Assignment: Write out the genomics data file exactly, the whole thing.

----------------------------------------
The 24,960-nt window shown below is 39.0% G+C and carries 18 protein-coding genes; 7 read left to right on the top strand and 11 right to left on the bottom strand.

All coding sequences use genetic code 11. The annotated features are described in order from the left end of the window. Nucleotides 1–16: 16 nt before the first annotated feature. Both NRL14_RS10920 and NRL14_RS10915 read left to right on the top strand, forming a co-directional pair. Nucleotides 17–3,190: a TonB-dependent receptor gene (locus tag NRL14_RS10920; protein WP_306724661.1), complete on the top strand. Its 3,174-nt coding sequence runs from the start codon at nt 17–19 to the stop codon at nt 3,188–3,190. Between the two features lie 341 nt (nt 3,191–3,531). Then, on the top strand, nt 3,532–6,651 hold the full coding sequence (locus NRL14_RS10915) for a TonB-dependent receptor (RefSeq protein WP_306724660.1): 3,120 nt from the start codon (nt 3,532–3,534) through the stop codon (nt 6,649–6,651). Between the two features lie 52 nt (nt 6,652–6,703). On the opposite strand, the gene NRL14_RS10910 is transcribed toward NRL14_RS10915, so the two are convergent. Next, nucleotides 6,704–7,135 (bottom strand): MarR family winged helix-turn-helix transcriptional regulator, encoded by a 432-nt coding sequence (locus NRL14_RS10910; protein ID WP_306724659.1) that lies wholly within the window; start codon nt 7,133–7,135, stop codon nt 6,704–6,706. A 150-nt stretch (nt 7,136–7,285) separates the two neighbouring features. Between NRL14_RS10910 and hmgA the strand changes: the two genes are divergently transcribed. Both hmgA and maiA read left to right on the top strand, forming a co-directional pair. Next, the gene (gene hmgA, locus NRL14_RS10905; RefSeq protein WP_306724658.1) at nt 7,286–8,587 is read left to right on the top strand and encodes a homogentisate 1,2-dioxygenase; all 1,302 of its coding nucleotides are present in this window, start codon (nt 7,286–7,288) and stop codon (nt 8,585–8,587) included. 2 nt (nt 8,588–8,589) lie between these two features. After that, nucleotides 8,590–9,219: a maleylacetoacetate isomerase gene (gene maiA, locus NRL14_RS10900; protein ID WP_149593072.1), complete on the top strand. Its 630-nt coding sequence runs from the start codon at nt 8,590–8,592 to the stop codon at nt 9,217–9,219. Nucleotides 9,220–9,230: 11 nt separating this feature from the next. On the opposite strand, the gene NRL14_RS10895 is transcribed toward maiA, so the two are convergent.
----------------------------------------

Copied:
The 24,960-nt window shown below is 39.0% G+C and carries 18 protein-coding genes; 7 read left to right on the top strand and 11 right to left on the bottom strand.

All coding sequences use genetic code 11. The annotated features are described in order from the left end of the window. Nucleotides 1–16: 16 nt before the first annotated feature. Both NRL14_RS10920 and NRL14_RS10915 read left to right on the top strand, forming a co-directional pair. Nucleotides 17–3,190: a TonB-dependent receptor gene (locus tag NRL14_RS10920; protein WP_306724661.1), complete on the top strand. Its 3,174-nt coding sequence runs from the start codon at nt 17–19 to the stop codon at nt 3,188–3,190. Between the two features lie 341 nt (nt 3,191–3,531). Then, on the top strand, nt 3,532–6,651 hold the full coding sequence (locus NRL14_RS10915) for a TonB-dependent receptor (RefSeq protein WP_306724660.1): 3,120 nt from the start codon (nt 3,532–3,534) through the stop codon (nt 6,649–6,651). Between the two features lie 52 nt (nt 6,652–6,703). On the opposite strand, the gene NRL14_RS10910 is transcribed toward NRL14_RS10915, so the two are convergent. Next, nucleotides 6,704–7,135 (bottom strand): MarR family winged helix-turn-helix transcriptional regulator, encoded by a 432-nt coding sequence (locus NRL14_RS10910; protein ID WP_306724659.1) that lies wholly within the window; start codon nt 7,133–7,135, stop codon nt 6,704–6,706. A 150-nt stretch (nt 7,136–7,285) separates the two neighbouring features. Between NRL14_RS10910 and hmgA the strand changes: the two genes are divergently transcribed. Both hmgA and maiA read left to right on the top strand, forming a co-directional pair. Next, the gene (gene hmgA, locus NRL14_RS10905; RefSeq protein WP_306724658.1) at nt 7,286–8,587 is read left to right on the top strand and encodes a homogentisate 1,2-dioxygenase; all 1,302 of its coding nucleotides are present in this window, start codon (nt 7,286–7,288) and stop codon (nt 8,585–8,587) included. 2 nt (nt 8,588–8,589) lie between these two features. After that, nucleotides 8,590–9,219: a maleylacetoacetate isomerase gene (gene maiA, locus NRL14_RS10900; protein ID WP_149593072.1), complete on the top strand. Its 630-nt coding sequence runs from the start codon at nt 8,590–8,592 to the stop codon at nt 9,217–9,219. Nucleotides 9,220–9,230: 11 nt separating this feature from the next. On the opposite strand, the gene NRL14_RS10895 is transcribed toward maiA, so the two are convergent.